What is Independent Agent? Definition of Independent Agent, Independent Agent Meaning and Concept
An independent agent, or independent insurance agent, is a type of insurance salesperson who works and performs their duties for numerous companies. This, usually, in exchange for commissions for the sales made.
The independent insurance agent is a type of insurance agent, who works for many companies. In other words, it does not commit to a specific insurance company, but rather diversifies its offer by incorporating more companies.
In the world of insurance companies and insurance marketing, we have several professional profiles that are dedicated to marketing products of this type. Among those profiles, the independent agent and the captive agent stand out mainly.
Thus, the independent agent will offer its clients all the products, including those of various companies. Depending on the one that the client finally chooses, he will be in charge of closing the sale and collecting a commission from the insurance company. In this way, the independent agent does not commit to any particular brand, but rather diversifies its offer, being able to increase its potential profit.
This, in general, does not usually have an employment contract, but its relationship with the insurer is purely commercial. For this same reason, they do not usually have a company car, office, schedules, as well as other elements typical of a traditional employee.
In the same way, they do not have a fixed salary either. Your salary is determined by the sales made and the commissions charged to the insurers.
In contrast to the independent agent we have the captive agent. That is, an agent who is exclusively dedicated to a specific insurance company, and with which he has a working relationship with a fixed salary. It also has another series of elements typical of an employee profile and not of a freelancer, as would be the case of the captive agent.
Characteristics of the independent insurance agent
Among the characteristics of this type of independent profile, the following should be highlighted:
- These types of agents usually work for many companies, so they offer different products from different companies.
- This is an external profile, so you are not an employee of the company.
- Unlike other profiles, they do not usually have objectives, but instead charge for the sales made.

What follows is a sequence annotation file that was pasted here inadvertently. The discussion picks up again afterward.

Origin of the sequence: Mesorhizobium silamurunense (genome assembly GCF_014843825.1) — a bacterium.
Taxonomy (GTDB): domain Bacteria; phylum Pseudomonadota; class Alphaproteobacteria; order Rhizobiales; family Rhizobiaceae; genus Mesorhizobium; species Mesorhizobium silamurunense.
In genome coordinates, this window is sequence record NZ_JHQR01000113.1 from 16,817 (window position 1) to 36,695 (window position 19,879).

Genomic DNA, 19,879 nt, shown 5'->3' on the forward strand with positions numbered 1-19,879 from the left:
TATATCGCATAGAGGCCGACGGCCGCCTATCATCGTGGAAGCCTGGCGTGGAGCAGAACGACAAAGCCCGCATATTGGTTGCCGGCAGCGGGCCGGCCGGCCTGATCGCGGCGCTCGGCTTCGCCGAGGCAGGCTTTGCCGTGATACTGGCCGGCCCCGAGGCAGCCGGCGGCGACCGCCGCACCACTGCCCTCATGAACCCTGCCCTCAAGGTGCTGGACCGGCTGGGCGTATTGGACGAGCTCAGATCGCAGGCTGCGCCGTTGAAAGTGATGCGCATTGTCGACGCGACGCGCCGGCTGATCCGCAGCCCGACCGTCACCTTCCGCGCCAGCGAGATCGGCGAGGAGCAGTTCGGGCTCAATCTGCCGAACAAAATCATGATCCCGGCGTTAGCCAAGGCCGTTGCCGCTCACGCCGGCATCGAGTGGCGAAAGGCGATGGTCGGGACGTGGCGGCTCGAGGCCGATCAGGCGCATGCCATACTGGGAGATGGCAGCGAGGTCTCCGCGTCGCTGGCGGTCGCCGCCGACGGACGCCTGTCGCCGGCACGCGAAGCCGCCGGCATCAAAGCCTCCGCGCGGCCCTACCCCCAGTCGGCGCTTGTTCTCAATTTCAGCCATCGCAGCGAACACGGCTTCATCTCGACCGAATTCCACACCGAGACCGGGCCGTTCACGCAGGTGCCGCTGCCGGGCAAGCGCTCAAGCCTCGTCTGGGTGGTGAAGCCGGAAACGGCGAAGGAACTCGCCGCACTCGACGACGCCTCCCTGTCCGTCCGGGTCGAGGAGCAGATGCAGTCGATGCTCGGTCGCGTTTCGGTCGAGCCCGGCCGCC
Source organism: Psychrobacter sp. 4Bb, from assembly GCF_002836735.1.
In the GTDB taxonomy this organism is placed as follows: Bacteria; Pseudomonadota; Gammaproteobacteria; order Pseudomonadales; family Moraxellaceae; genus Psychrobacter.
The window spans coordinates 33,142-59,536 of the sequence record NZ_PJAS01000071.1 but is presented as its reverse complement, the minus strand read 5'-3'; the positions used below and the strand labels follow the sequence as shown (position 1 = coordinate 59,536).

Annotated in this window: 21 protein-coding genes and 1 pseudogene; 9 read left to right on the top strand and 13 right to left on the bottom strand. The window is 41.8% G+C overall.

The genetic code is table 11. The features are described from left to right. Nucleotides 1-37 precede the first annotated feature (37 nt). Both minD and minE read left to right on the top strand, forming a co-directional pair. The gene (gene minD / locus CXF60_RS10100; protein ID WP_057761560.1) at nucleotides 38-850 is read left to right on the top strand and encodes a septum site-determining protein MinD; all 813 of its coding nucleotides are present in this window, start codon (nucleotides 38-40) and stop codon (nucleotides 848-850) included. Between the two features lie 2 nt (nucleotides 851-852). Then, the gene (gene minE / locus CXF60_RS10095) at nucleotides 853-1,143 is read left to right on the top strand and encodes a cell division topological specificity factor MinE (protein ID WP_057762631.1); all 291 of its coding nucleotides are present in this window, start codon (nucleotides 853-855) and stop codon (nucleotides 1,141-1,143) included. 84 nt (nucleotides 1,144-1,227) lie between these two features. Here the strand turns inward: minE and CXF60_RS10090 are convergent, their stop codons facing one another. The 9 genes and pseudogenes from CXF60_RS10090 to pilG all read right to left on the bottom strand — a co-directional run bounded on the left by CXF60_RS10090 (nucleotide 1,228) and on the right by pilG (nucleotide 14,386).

- The relationship between the agent and the insurers is purely commercial. That is, they do not have an employment contract.
- Your salary depends on commissions, it is not a fixed salary.
- They are usually freelance profiles, so they work independently, in their own offices.
- Despite not being employees of the company, they can have career plans within it.
The captive insurance agent
As we said superficially at the beginning, the agent that opposes the independent agent is the captive agent.
This is a licensed insurance agent who works for a single company.
Unlike the independent agent, this usually receives a fixed salary plus a series of commissions for the sales made. In addition, they usually have a physical office, as well as equipment provided by the insurance company.
In short, you are an agent who works exclusively for a certain insurer, so you are considered an employee of the insurer in question.
Advantages and disadvantages of being an independent insurance agent
It is important to keep in mind that when we talk about captive or independent insurance agents, we are not talking about one profile superior to another, or one profile better than another. Each of them has a series of advantages and disadvantages. Therefore, the decision will always ultimately depend on our interests and our preferences.
Advantages of being an independent insurance agent
Among the advantages of being an independent insurance agent, the following should be highlighted:
- They can offer products from many companies, so the probability of the sale closing is higher.
- By being an independent agent, you can diversify the business, not depending exclusively on a single company.
- They do not have objectives, nor schedules, nor offices to which they must go by obligation.
- They can always offer the product that best suits the customer, since they are not forced to sell the product offered by a certain company.
- In summary, although being a captive agent offers more security and stability, the independent agent has greater independence, while their business is more diversified.
Disadvantages of being an independent insurance agent
Likewise, among the disadvantages of being an independent agent, the following should be highlighted:
- They do not have an employment contract, as they are not employees of the insurance company as such.
- They also do not have a fixed salary.
- They do not have an office or computer equipment offered by the company.
- Unlike the captive agent, they sometimes do not have company-covered training plans that allow you to update your knowledge.
- In summary, this model offers less security, while the risk is assumed by the agent and not by the insurance company.